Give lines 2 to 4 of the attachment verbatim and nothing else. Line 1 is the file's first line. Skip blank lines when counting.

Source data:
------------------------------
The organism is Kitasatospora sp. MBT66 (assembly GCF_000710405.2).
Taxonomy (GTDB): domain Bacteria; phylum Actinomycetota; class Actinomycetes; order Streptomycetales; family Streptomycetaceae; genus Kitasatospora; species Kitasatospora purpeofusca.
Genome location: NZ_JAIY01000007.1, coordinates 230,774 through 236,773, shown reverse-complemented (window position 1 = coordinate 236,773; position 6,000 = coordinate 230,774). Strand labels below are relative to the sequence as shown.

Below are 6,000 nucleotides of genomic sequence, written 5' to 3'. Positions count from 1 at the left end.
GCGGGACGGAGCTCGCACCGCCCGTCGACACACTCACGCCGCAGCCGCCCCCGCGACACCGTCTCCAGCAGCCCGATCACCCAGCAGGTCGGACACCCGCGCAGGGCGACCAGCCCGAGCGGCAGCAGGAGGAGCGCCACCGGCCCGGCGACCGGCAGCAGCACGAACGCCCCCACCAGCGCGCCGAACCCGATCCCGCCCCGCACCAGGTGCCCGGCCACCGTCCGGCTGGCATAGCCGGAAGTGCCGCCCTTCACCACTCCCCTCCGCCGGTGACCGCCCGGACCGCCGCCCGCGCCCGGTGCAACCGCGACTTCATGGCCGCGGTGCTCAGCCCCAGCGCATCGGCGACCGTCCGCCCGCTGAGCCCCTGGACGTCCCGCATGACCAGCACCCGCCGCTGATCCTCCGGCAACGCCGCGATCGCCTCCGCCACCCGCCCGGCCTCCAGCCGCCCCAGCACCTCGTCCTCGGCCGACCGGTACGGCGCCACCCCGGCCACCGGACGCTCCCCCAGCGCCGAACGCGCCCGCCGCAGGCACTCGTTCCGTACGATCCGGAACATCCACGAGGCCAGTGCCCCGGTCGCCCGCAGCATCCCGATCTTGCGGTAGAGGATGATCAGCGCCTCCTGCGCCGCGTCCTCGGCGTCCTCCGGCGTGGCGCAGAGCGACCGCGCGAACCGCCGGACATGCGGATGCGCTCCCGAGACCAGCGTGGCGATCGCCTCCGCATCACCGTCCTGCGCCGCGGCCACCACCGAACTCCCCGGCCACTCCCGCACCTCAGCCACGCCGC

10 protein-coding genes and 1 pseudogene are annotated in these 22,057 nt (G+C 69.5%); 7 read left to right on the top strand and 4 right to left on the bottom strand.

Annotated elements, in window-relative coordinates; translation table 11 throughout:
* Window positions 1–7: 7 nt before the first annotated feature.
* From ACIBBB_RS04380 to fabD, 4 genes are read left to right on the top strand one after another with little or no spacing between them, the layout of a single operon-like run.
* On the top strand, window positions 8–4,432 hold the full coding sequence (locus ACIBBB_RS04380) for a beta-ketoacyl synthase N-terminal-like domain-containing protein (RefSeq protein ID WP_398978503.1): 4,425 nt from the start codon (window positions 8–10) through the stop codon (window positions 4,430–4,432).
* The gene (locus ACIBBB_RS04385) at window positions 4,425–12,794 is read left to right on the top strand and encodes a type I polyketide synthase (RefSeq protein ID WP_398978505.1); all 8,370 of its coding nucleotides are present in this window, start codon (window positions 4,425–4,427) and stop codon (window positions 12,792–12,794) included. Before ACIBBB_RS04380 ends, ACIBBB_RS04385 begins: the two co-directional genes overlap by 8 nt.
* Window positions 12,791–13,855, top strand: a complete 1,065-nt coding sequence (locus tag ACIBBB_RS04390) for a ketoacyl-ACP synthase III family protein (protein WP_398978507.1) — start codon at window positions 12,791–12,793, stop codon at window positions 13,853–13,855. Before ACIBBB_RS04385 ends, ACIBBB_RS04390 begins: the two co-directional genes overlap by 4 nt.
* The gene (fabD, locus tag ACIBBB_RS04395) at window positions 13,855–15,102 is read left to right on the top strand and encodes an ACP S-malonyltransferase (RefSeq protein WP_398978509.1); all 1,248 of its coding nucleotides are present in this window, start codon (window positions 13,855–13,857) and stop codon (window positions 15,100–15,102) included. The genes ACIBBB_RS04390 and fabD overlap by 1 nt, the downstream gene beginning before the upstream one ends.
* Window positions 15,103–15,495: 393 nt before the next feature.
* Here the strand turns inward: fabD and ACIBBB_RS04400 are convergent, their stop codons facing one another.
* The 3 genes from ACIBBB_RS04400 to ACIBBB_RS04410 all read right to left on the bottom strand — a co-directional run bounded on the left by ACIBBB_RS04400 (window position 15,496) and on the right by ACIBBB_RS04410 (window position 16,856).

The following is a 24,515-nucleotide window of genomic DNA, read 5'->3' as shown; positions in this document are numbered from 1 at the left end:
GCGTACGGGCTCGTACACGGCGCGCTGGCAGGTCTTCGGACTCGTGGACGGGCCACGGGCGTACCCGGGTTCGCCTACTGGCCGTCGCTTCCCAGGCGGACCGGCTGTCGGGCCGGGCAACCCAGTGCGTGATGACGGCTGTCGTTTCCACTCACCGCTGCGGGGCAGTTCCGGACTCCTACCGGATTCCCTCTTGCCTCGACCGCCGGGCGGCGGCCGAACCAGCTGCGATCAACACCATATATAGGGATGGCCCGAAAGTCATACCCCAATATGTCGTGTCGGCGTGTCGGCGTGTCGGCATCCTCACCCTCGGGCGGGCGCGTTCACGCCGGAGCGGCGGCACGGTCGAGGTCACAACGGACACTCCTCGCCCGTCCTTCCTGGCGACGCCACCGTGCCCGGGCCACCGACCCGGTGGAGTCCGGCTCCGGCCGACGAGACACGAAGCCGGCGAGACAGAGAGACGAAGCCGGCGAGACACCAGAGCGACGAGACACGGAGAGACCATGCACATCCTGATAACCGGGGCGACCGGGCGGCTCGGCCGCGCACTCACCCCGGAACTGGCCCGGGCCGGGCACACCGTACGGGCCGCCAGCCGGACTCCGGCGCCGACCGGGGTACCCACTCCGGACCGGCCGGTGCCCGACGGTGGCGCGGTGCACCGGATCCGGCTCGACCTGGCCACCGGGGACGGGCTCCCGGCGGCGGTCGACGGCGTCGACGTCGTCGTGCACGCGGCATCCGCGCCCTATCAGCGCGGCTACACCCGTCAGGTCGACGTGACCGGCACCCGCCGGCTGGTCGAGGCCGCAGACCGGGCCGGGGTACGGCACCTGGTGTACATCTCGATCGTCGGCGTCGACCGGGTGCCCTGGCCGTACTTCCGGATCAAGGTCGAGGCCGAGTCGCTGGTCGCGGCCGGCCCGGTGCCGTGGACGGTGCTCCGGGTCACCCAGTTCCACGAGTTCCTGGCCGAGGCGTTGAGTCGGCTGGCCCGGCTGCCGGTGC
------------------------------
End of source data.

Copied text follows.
Taxonomy (GTDB): domain Bacteria; phylum Actinomycetota; class Actinomycetes; order Streptomycetales; family Streptomycetaceae; genus Kitasatospora; species Kitasatospora purpeofusca.
Genome location: NZ_JAIY01000007.1, coordinates 230,774 through 236,773, shown reverse-complemented (window position 1 = coordinate 236,773; position 6,000 = coordinate 230,774). Strand labels below are relative to the sequence as shown.

Below are 6,000 nucleotides of genomic sequence, written 5' to 3'. Positions count from 1 at the left end.